Baklava Alayi (Baklava Parade)

On the 15th of every Ramadan, it was customary in the Ottoman palaces for the Sultan to present Baklava trays to be distributed to the janissaries in a tradition called the Baklava Alayi. It is said that accepting these trays – especially by the higher ranking janissaries – indicated satisfaction with their pay and conditions, while returning the tray was to communicate dissatisfaction. The Harem would also distribute Baklava trays to their janissaries and would go the extent of distributing them to the populace in special events and celebrations. In modern days, Baklava is still considered – by many – the sweet of choice for celebrations and gifting. Many would serve Baklava to everyday guests and on special occasions such as Ramadan, Eid and other occasions. Furthermore, many would give Baklava as a gift when visiting guests. This tradition still lives on and had been started back in the Ottoman days.

There are many varieties of Baklava, almost every Middle Eastern country has its own Baklava recipe. This is the basic Turkish recipe, with which you can get creative. Confectioners usually boast the number of sheets used in making Baklava (the more being better), so it is common to hear that this Baklava was made out of 70 sheets even going up to 90 sheets as base before filling and so on.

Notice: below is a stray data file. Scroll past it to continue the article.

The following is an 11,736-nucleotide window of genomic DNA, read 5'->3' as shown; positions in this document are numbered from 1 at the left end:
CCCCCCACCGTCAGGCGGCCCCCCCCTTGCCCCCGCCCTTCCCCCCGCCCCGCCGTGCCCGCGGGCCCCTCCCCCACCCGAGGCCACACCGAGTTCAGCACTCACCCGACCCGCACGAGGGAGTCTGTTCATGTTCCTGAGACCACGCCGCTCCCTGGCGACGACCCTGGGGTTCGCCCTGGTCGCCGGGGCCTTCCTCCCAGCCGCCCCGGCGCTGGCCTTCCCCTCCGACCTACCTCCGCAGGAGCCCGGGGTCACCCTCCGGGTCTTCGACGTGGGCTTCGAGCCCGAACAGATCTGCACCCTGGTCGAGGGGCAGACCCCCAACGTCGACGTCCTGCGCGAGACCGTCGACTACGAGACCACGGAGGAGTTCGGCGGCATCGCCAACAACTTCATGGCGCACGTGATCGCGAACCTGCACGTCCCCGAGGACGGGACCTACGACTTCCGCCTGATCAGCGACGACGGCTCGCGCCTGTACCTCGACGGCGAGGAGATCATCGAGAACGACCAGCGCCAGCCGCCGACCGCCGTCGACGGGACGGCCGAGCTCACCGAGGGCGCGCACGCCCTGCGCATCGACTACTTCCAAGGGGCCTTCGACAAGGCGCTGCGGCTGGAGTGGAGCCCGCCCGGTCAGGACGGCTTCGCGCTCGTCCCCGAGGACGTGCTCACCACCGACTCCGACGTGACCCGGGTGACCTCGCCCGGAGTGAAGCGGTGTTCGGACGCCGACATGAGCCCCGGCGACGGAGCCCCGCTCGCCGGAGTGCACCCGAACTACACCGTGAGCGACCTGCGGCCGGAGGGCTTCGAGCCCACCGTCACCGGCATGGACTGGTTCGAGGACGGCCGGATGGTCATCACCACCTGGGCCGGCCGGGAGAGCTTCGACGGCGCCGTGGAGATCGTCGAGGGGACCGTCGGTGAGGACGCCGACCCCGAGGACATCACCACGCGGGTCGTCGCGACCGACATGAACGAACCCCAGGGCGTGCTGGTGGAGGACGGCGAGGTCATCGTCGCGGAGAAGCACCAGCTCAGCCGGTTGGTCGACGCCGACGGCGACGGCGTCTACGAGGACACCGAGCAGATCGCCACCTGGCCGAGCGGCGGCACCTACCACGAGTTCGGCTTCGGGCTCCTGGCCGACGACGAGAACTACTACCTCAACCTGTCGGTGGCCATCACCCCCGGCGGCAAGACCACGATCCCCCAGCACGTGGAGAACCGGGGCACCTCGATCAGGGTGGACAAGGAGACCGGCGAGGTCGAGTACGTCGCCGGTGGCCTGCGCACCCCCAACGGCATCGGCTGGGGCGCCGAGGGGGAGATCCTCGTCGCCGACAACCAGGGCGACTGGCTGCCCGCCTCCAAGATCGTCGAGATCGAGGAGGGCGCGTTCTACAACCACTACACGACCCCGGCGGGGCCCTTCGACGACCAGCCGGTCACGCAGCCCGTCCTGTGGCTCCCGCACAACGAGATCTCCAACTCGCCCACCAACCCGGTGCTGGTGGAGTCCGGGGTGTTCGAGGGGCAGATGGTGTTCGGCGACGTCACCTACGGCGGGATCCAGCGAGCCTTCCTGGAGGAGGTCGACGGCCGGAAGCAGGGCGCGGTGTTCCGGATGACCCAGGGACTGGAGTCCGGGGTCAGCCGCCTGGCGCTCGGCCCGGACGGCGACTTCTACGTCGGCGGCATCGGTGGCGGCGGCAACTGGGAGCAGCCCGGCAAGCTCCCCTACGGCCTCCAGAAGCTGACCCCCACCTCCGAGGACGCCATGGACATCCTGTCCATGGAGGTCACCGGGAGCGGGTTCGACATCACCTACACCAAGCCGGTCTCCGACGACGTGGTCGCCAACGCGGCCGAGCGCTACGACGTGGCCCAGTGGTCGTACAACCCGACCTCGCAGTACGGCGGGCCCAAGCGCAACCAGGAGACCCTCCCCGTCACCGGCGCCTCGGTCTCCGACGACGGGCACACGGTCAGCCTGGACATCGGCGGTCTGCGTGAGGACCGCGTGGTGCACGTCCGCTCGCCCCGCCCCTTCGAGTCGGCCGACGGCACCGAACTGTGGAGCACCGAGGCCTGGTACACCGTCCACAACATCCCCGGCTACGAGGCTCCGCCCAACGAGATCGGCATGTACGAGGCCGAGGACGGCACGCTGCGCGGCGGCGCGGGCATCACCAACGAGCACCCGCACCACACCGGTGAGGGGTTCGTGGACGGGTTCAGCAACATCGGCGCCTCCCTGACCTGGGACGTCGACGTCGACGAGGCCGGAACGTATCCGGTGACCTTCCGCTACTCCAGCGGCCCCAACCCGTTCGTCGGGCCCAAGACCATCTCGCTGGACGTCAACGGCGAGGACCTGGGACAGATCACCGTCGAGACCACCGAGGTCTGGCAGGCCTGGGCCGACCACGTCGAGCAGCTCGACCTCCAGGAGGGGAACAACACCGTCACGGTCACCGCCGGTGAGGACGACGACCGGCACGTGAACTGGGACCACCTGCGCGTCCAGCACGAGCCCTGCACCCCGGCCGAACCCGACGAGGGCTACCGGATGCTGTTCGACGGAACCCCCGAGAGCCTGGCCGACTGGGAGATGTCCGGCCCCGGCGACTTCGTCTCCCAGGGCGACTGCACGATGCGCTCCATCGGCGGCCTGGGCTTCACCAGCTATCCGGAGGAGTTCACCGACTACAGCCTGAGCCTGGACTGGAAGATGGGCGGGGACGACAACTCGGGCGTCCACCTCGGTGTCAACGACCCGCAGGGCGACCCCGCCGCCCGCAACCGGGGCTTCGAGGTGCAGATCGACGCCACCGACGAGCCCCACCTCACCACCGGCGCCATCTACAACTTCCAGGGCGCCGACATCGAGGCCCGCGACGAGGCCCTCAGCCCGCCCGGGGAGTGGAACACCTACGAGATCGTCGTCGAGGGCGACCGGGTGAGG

I have gone for 1 packet of filo sheets here, but feel free to become a confectioner and go for the 90 sheets! 🙂


Serves: 10
  • 1 packet square filo pastry sheets, or make your own filo (recipe here)
  • 250 g butter, melted
  • 1.5 cups walnuts (or pistachio), roughly chopped
  • 1/4 cup soft brown sugar
  • 1 recipe DS Supreme Sugar Syrup (on this link)

Preheat your oven to  340F.

Line a shallow baking dish with baking paper. Place 2 filo sheets on the lined sheet and generously brush them with melted butter. Top with another layer of filo and brush it with butter and continue to spread and brush until you have used half the packet of filo. Sprinkle the top layer of the brushed pastry with the chopped walnuts and sprinkle the soft brown sugar on top. Continue to layer and brush the remaining pastry.

Using a sharp knife cut through the layers in the shape and size that you desire. Generously brush the top with butter once more and bake in the preheated oven for 35-40 minutes. Remove from the oven and cool slightly.

Meanwhile, make the sugar syrup. While the syrup is still warm, pour it slowly over the cooled Baklava, allowing it to be absorbed.

Once cooled, transfer the Baklava pieces into a serving dish and sprinkle the tops lightly with crushed pistachios. Serve at room temperature.

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